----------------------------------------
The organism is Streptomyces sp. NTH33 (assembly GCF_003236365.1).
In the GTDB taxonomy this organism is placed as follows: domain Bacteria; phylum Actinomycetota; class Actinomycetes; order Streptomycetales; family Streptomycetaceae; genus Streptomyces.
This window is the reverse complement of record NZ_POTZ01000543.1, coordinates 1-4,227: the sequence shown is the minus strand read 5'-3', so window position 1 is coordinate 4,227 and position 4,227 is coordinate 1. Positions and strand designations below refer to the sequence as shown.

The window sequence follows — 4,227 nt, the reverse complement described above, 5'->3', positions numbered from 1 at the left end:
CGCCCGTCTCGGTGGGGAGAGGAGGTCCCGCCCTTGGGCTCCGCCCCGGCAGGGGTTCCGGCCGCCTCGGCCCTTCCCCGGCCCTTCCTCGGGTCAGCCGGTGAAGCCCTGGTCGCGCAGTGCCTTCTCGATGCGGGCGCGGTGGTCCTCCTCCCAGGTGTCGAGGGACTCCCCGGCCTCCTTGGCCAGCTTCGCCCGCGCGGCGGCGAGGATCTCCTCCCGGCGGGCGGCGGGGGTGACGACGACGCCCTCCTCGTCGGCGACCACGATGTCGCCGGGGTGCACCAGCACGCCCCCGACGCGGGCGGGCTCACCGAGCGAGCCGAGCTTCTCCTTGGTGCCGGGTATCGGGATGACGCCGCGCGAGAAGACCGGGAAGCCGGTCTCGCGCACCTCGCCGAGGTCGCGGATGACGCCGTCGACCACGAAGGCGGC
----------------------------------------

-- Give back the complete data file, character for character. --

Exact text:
The organism is Streptomyces sp. NTH33 (assembly GCF_003236365.1).
In the GTDB taxonomy this organism is placed as follows: domain Bacteria; phylum Actinomycetota; class Actinomycetes; order Streptomycetales; family Streptomycetaceae; genus Streptomyces.
This window is the reverse complement of record NZ_POTZ01000543.1, coordinates 1-4,227: the sequence shown is the minus strand read 5'-3', so window position 1 is coordinate 4,227 and position 4,227 is coordinate 1. Positions and strand designations below refer to the sequence as shown.

The window sequence follows — 4,227 nt, the reverse complement described above, 5'->3', positions numbered from 1 at the left end:
CGCCCGTCTCGGTGGGGAGAGGAGGTCCCGCCCTTGGGCTCCGCCCCGGCAGGGGTTCCGGCCGCCTCGGCCCTTCCCCGGCCCTTCCTCGGGTCAGCCGGTGAAGCCCTGGTCGCGCAGTGCCTTCTCGATGCGGGCGCGGTGGTCCTCCTCCCAGGTGTCGAGGGACTCCCCGGCCTCCTTGGCCAGCTTCGCCCGCGCGGCGGCGAGGATCTCCTCCCGGCGGGCGGCGGGGGTGACGACGACGCCCTCCTCGTCGGCGACCACGATGTCGCCGGGGTGCACCAGCACGCCCCCGACGCGGGCGGGCTCACCGAGCGAGCCGAGCTTCTCCTTGGTGCCGGGTATCGGGATGACGCCGCGCGAGAAGACCGGGAAGCCGGTCTCGCGCACCTCGCCGAGGTCGCGGATGACGCCGTCGACCACGAAGGCGGC